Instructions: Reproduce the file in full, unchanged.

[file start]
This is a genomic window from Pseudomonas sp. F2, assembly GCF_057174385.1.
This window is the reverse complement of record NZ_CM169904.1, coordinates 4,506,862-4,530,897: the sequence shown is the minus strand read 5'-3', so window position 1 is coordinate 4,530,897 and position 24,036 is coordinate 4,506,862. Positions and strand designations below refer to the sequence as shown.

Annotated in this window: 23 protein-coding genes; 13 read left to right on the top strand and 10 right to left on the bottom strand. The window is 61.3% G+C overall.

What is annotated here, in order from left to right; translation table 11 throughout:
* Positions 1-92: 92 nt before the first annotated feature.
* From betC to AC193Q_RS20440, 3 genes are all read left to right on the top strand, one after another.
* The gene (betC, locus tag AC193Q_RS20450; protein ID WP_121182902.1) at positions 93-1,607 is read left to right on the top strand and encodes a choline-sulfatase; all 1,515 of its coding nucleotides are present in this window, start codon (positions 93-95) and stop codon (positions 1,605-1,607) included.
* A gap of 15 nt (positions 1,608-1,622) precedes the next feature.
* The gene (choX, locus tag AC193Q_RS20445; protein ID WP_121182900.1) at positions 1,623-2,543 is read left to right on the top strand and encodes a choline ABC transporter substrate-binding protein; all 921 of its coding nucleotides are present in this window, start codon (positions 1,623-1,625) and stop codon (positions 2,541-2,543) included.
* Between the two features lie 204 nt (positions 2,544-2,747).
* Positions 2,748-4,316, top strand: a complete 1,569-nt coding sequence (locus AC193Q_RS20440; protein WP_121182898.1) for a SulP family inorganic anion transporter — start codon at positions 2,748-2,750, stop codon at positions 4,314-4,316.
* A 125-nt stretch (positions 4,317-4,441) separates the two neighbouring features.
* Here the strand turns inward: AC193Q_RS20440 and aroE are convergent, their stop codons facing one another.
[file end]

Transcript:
This is a genomic window from Pseudomonas sp. F2, assembly GCF_057174385.1.
This window is the reverse complement of record NZ_CM169904.1, coordinates 4,506,862-4,530,897: the sequence shown is the minus strand read 5'-3', so window position 1 is coordinate 4,530,897 and position 24,036 is coordinate 4,506,862. Positions and strand designations below refer to the sequence as shown.

Annotated in this window: 23 protein-coding genes; 13 read left to right on the top strand and 10 right to left on the bottom strand. The window is 61.3% G+C overall.

What is annotated here, in order from left to right; translation table 11 throughout:
* Positions 1-92: 92 nt before the first annotated feature.
* From betC to AC193Q_RS20440, 3 genes are all read left to right on the top strand, one after another.
* The gene (betC, locus tag AC193Q_RS20450; protein ID WP_121182902.1) at positions 93-1,607 is read left to right on the top strand and encodes a choline-sulfatase; all 1,515 of its coding nucleotides are present in this window, start codon (positions 93-95) and stop codon (positions 1,605-1,607) included.
* A gap of 15 nt (positions 1,608-1,622) precedes the next feature.
* The gene (choX, locus tag AC193Q_RS20445; protein ID WP_121182900.1) at positions 1,623-2,543 is read left to right on the top strand and encodes a choline ABC transporter substrate-binding protein; all 921 of its coding nucleotides are present in this window, start codon (positions 1,623-1,625) and stop codon (positions 2,541-2,543) included.
* Between the two features lie 204 nt (positions 2,544-2,747).
* Positions 2,748-4,316, top strand: a complete 1,569-nt coding sequence (locus AC193Q_RS20440; protein WP_121182898.1) for a SulP family inorganic anion transporter — start codon at positions 2,748-2,750, stop codon at positions 4,314-4,316.
* A 125-nt stretch (positions 4,317-4,441) separates the two neighbouring features.
* Here the strand turns inward: AC193Q_RS20440 and aroE are convergent, their stop codons facing one another.